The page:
As a desktop solution, Linux is the fastest growing OS on the block. Market shares have grown from 1.3 percent in 1999 to 1.5 percent in 2000, with predictions that it would reach 2 percent by the end of 2001, according to Gartner analyst and research vice president George Weiss.

Lean IT budgets are just one reason why IT pros are considering this option. A strong percentage of TechRepublic members cited price increases in Microsoft licensing as a reason to consider Linux. (See Figure A.)

But while the growth of Linux has been strong, those percentages are still extremely small, and many in IT still scoff at the notion that Linux may be ready for the desktop. A recent discussion among TechRepublic members illustrates the skepticism that is typical among IT pros.

Figure A
This TechRepublic poll was conducted in August 2001 in the Support Republic.

“If you go to a major computer store, what are you going to see?” asked Weiss rhetorically. “You’re going to see maybe four or five different vendor systems running Windows. So no matter which one you select, you’re going to get Windows. You probably won’t see a Mac OS, [and it’s] very unlikely you’ll see a Linux.”

And yet, there are many scenarios when IT pros could save money and time by installing Linux at the desktop. In this article, several experts explain when Linux works well in the enterprise and what issues you should consider when weighing your OS options.

When Linux works
Arun Kumar, the practice director of Open Source Consulting and Enterprise System Management at Red Hat, is very matter-of-fact about when Linux does and doesn’t work as a desktop solution.

According to Kumar, Linux is typically being used on the PC in the following three scenarios:

  1. The PC power user: someone who runs and uses numerous applications, such as a graphic designer or manager.
  2. Organizations that run only one or two applications on many desktops, perhaps thousands of desktops: for example, a work environment such as a call center.
  3. Work stations, where PCs are part of a wide network and used for development work: for example, PCs used by engineers or researchers.

Kumar doesn’t recommend Linux for the first scenario, the PC power user.

“If you look at the first case, obviously, Linux is not very strong there because of the applications,” he said. “Microsoft rules 98 percent of the desktop. I don’t think we’re too interested in trying to wrest market shares from Microsoft in that space.”

But in the second and third scenarios, many are already moving to Linux, according to Kumar, especially in situations where their applications are browser-based.

“When people only have one application running on the desktop, what sense does it make to them to pay a lot of money to Microsoft when all they’re doing is using one application that’s not even Microsoft-based?”

What’s holding back Linux?
Certainly, Linux has a lot going for it. Its promise of a low-cost solution holds appeal for businesses working to reduce operating expenses during these lean economic times. Some organizations want an alternative because of ever-escalating licensing fees. One consultant, Rob Valliere, saved a client $10,000 by using Linux on the server and desktops and upgrading only four PCs to Windows 2000 and Office 2000. (Valliere detailed his findings in a Web-published study.)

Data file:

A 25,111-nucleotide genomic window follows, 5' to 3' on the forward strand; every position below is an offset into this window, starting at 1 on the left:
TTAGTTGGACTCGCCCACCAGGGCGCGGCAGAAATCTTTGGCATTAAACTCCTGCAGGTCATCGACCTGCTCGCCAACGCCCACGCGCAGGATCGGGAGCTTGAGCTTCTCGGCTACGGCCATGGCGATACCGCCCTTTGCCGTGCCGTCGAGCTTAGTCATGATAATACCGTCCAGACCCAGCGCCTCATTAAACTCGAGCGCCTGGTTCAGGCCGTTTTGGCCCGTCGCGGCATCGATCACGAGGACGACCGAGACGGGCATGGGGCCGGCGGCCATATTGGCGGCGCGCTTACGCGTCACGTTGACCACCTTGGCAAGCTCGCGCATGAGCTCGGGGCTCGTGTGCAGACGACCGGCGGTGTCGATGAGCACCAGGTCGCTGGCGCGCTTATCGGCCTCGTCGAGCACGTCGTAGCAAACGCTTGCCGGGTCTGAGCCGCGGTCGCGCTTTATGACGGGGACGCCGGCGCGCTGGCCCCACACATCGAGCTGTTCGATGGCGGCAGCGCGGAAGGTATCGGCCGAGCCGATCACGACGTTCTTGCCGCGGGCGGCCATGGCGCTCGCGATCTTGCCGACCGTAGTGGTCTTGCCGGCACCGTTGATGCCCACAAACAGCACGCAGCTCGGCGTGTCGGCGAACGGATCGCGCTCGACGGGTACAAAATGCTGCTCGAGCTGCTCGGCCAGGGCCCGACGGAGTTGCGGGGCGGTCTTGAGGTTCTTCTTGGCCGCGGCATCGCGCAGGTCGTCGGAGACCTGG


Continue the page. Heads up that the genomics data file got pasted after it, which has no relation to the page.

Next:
So why aren’t companies switching to Linux in droves? Two reasons are typically cited—its complexity and the applications.

“As much hype has been given to Linux and as much hope has been pinned on it as a possibility of implementations on the desktops and savings on licenses, …I would hesitate to say it is as consumer friendly,” said John Gowin, an IT consultant who writes for and Element K Journals and is vice president and partner of Third Level Strategies, a consultancy based in Louisville, KY. “Using Linux generally requires a better understanding of how the PC works.”

Weiss agreed that if users are accustomed to drilling down into Windows files, they might stumble with Linux. But he contends that if users are only launching applications from the Start menu, they should find Linux’s most popular GUIs, KDE and GNOME, easy to use.

”People who are used to Windows would be very comfortable using Linux with those windowing managers,” he said. “It looks very much like Windows.”

But Windows devotees may be disappointed by Linux’s more limited software offerings, he said, especially if they’re attached to particular applications. If your company uses off-the-shelf applications, he suggested you visit or other Linux-related Web sites to see if those solutions are offered for Linux OS.

The good news: If you’re not particular about the software brand, you’ll find that many Linux applications are open source, which will save you in licensing fees.

Is Linux right for your desktop?
If you think Linux might work for your company, the best way to decide is to try it for yourself, said Weiss. For an investment of about $79, you can set up Red Hat on an older machine and test it out as a desktop solution.

“I would suggest [that you] don’t just listen to analysts—go try it,” he said. “Then based upon the company’s own experience with it, they can decide what they want to do. I think they will find it works quite well for certain things and [for] other things it seems somewhat raw.

“Only they know what applications are appropriate for their business.”

Are you convinced?

Do you think you could find a use for Linux on your desktops? Tell us why or why not by posting below or by sending us a letter.